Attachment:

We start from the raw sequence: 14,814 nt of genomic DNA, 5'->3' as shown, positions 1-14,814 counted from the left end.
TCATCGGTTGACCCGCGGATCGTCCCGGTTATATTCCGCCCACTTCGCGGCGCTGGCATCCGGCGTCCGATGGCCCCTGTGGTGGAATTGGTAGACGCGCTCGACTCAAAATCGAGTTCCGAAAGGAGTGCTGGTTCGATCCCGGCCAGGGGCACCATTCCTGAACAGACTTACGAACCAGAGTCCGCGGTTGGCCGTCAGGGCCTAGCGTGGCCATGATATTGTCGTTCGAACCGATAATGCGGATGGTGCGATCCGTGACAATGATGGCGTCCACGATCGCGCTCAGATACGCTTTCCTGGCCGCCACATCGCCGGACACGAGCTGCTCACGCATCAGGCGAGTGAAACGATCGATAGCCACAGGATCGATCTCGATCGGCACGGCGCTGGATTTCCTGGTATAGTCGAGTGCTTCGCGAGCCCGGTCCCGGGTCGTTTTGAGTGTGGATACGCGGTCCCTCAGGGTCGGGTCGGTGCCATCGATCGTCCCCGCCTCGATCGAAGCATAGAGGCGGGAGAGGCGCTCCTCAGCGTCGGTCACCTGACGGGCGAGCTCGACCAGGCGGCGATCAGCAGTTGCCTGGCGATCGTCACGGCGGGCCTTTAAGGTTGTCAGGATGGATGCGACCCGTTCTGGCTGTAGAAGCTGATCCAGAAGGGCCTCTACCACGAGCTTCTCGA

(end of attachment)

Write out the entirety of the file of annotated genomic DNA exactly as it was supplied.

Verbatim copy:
We start from the raw sequence: 14,814 nt of genomic DNA, 5'->3' as shown, positions 1-14,814 counted from the left end.
TCATCGGTTGACCCGCGGATCGTCCCGGTTATATTCCGCCCACTTCGCGGCGCTGGCATCCGGCGTCCGATGGCCCCTGTGGTGGAATTGGTAGACGCGCTCGACTCAAAATCGAGTTCCGAAAGGAGTGCTGGTTCGATCCCGGCCAGGGGCACCATTCCTGAACAGACTTACGAACCAGAGTCCGCGGTTGGCCGTCAGGGCCTAGCGTGGCCATGATATTGTCGTTCGAACCGATAATGCGGATGGTGCGATCCGTGACAATGATGGCGTCCACGATCGCGCTCAGATACGCTTTCCTGGCCGCCACATCGCCGGACACGAGCTGCTCACGCATCAGGCGAGTGAAACGATCGATAGCCACAGGATCGATCTCGATCGGCACGGCGCTGGATTTCCTGGTATAGTCGAGTGCTTCGCGAGCCCGGTCCCGGGTCGTTTTGAGTGTGGATACGCGGTCCCTCAGGGTCGGGTCGGTGCCATCGATCGTCCCCGCCTCGATCGAAGCATAGAGGCGGGAGAGGCGCTCCTCAGCGTCGGTCACCTGACGGGCGAGCTCGACCAGGCGGCGATCAGCAGTTGCCTGGCGATCGTCACGGCGGGCCTTTAAGGTTGTCAGGATGGATGCGACCCGTTCTGGCTGTAGAAGCTGATCCAGAAGGGCCTCTACCACGAGCTTCTCGA